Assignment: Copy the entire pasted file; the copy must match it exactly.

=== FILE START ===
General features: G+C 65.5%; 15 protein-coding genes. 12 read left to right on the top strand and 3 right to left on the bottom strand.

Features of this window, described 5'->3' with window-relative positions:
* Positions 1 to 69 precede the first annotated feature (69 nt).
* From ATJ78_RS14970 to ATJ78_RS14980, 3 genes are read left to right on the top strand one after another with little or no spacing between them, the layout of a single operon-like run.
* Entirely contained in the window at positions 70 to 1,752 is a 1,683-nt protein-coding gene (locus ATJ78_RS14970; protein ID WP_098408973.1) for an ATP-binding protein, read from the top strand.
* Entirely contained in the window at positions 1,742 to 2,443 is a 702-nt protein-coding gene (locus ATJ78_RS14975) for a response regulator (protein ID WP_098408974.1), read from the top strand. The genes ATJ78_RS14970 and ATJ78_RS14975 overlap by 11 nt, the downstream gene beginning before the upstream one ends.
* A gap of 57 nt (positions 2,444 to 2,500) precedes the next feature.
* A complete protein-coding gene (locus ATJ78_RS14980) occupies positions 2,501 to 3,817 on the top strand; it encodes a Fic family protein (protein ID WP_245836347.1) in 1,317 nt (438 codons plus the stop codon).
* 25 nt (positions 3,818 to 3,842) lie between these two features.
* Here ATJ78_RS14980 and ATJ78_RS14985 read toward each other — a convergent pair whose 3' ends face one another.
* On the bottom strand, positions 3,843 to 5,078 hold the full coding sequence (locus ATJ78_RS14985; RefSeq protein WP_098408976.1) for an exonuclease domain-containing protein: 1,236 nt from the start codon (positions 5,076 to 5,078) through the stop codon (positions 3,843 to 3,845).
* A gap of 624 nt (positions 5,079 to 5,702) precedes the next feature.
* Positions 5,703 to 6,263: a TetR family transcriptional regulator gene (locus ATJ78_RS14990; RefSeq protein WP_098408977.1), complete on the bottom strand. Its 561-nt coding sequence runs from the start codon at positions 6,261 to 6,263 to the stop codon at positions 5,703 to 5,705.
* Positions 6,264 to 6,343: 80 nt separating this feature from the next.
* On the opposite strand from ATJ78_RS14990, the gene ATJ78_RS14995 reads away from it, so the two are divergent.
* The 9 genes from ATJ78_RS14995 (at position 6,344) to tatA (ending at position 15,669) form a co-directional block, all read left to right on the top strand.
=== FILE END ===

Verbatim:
General features: G+C 65.5%; 15 protein-coding genes. 12 read left to right on the top strand and 3 right to left on the bottom strand.

Features of this window, described 5'->3' with window-relative positions:
* Positions 1 to 69 precede the first annotated feature (69 nt).
* From ATJ78_RS14970 to ATJ78_RS14980, 3 genes are read left to right on the top strand one after another with little or no spacing between them, the layout of a single operon-like run.
* Entirely contained in the window at positions 70 to 1,752 is a 1,683-nt protein-coding gene (locus ATJ78_RS14970; protein ID WP_098408973.1) for an ATP-binding protein, read from the top strand.
* Entirely contained in the window at positions 1,742 to 2,443 is a 702-nt protein-coding gene (locus ATJ78_RS14975) for a response regulator (protein ID WP_098408974.1), read from the top strand. The genes ATJ78_RS14970 and ATJ78_RS14975 overlap by 11 nt, the downstream gene beginning before the upstream one ends.
* A gap of 57 nt (positions 2,444 to 2,500) precedes the next feature.
* A complete protein-coding gene (locus ATJ78_RS14980) occupies positions 2,501 to 3,817 on the top strand; it encodes a Fic family protein (protein ID WP_245836347.1) in 1,317 nt (438 codons plus the stop codon).
* 25 nt (positions 3,818 to 3,842) lie between these two features.
* Here ATJ78_RS14980 and ATJ78_RS14985 read toward each other — a convergent pair whose 3' ends face one another.
* On the bottom strand, positions 3,843 to 5,078 hold the full coding sequence (locus ATJ78_RS14985; RefSeq protein WP_098408976.1) for an exonuclease domain-containing protein: 1,236 nt from the start codon (positions 5,076 to 5,078) through the stop codon (positions 3,843 to 3,845).
* A gap of 624 nt (positions 5,079 to 5,702) precedes the next feature.
* Positions 5,703 to 6,263: a TetR family transcriptional regulator gene (locus ATJ78_RS14990; RefSeq protein WP_098408977.1), complete on the bottom strand. Its 561-nt coding sequence runs from the start codon at positions 6,261 to 6,263 to the stop codon at positions 5,703 to 5,705.
* Positions 6,264 to 6,343: 80 nt separating this feature from the next.
* On the opposite strand from ATJ78_RS14990, the gene ATJ78_RS14995 reads away from it, so the two are divergent.
* The 9 genes from ATJ78_RS14995 (at position 6,344) to tatA (ending at position 15,669) form a co-directional block, all read left to right on the top strand.